I once had the opportunity to meet (Apple) Dan Miller, an Amish neighbor of my Dad. He told me that years ago Dad had complained to him that his apple trees looked beautiful but weren’t producing any apples. Known far and wide for his apples, (Apple) Dan told my Dad to go home, grab a hammer and give his trees a severe beating around the trunk. He said they needed to have something wake them up – that life had been too easy and they needed a challenge to come alive. While this seemed counter to the careful fertilizing, watering and nurturing my Dad had been giving his prized trees, he trusted the wisdom of his Amish neighbor.
The next year the trees produced so heavily that Dad saw branches breaking under the weight of the massive number of apples. With a little research I now find that this is not an uncommon approach. Want more crepe myrtle blooms? Pull branches down almost to the breaking point, then let them snap back into place. We know that roses, if left to themselves, will grow foliage but few roses. The best way to get them to produce what they are designed to do is to cut them back severely annually and shovel down to cut off growing roots.
With a little research I found this from an old farmer’s almanac:
“The easiest way to make a fruit tree bear more fruit sounds a little crazy but it works. The tree must feel like it is under attack, and therefore needs to produce some seeds so the species will carry on after it dies. Sounds crazy, I know, but if you have any kind of fruit tree that is not bearing very much year after year, then try this simple solution. Trees are living things and have learned how to survive and carry on through difficult times. They adapt to situations, if they possibly can. All you have to do for an unproductive fruit tree to bear more fruit is to stimulate the reproductive hormones. Do this by whacking the side of its trunk six to eight times with a sturdy baseball bat. This will not hurt the tree.”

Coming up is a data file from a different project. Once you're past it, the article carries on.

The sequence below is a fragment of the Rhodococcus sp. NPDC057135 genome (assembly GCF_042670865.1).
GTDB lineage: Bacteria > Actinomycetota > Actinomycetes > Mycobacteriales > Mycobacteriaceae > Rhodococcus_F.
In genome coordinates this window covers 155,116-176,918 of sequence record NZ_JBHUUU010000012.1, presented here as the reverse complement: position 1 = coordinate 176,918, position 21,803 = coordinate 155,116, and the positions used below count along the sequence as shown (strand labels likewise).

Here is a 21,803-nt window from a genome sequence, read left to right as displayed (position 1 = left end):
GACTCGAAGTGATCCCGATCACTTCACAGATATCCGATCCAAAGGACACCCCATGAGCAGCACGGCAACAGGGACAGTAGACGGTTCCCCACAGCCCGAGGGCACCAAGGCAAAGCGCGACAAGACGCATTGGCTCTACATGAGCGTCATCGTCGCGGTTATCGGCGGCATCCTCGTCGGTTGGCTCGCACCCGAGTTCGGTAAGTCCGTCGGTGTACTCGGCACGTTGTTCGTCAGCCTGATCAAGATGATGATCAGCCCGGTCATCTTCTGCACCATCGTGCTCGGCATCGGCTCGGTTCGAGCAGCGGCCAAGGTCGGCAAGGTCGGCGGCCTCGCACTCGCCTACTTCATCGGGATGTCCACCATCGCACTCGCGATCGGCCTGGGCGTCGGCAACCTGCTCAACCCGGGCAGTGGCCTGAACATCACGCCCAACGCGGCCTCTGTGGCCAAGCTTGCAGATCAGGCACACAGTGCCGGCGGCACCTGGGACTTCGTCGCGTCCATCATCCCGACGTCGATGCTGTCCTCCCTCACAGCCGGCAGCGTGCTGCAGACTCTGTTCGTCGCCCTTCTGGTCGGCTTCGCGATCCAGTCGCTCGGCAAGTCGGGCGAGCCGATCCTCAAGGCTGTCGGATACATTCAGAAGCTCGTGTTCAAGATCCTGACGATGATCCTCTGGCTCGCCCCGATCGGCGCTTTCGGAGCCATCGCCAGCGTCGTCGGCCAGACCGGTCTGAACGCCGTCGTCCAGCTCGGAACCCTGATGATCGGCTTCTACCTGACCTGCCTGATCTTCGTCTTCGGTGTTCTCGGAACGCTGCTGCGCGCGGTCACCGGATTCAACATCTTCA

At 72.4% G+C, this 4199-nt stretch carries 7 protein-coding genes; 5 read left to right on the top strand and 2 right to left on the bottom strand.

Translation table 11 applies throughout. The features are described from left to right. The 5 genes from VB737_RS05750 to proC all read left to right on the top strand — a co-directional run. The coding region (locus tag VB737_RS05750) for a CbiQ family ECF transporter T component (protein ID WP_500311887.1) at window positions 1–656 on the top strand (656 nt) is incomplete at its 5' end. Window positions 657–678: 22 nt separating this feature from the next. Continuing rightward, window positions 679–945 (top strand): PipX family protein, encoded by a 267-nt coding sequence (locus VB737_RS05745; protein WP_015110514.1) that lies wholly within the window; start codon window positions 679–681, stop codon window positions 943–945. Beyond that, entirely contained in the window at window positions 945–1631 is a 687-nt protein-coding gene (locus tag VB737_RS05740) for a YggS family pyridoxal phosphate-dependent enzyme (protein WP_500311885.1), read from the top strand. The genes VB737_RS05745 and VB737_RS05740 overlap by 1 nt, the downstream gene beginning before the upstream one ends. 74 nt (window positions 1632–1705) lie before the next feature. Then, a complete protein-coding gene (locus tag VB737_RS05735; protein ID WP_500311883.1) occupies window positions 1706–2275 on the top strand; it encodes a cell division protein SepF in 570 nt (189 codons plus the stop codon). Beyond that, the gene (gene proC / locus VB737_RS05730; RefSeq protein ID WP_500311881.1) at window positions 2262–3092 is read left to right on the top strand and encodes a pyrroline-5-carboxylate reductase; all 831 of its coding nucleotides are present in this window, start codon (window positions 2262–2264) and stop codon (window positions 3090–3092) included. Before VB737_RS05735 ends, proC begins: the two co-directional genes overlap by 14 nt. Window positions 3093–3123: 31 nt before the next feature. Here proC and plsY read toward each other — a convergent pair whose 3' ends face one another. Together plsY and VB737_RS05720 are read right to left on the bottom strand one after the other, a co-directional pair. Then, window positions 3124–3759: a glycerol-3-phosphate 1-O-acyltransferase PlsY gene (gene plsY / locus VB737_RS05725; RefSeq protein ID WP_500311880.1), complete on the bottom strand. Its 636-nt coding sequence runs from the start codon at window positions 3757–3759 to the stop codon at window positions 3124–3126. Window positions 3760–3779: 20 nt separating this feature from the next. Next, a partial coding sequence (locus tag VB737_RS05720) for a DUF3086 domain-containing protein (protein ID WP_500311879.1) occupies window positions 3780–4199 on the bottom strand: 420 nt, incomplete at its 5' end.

Is there a lesson in this for us? Is it to our benefit that we seek to avoid any kind of challenge? Does a job loss, business failure or home foreclosure “kill” us – or do those very beatings hold within them the potential to make us stronger and more productive? Do we shrink back into safety or can that challenge wake up the very best we have to offer?
As parents, how do we bring out the best in our children? Henry David Thoreau said: “I see young men, my townsmen, whose misfortune it is to have inherited farms, houses, barns, cattle, and farming tools; for these are more easily acquired than got rid of. Better if they had been born in the open pasture and suckled by a wolf, that they might have seen with clearer eyes what field they were called to labor in.”
Every day I hear from people who have been given all the advantages – prestigious university degrees, fine homes, cars and positions. And they suspect the easy life they’ve been given is keeping them from the challenge of adventure that would release the best version of themselves.
Are you taking the “safe” route in life to avoid the stresses and challenges that are trying to release your biggest harvest?
And no, you probably don’t need to go find someone to beat you or to create a stressful situation in your life. I know that in mine, those things have just shown up consistently. But I hope I’m getting smarter in seeing “What does this make possible?”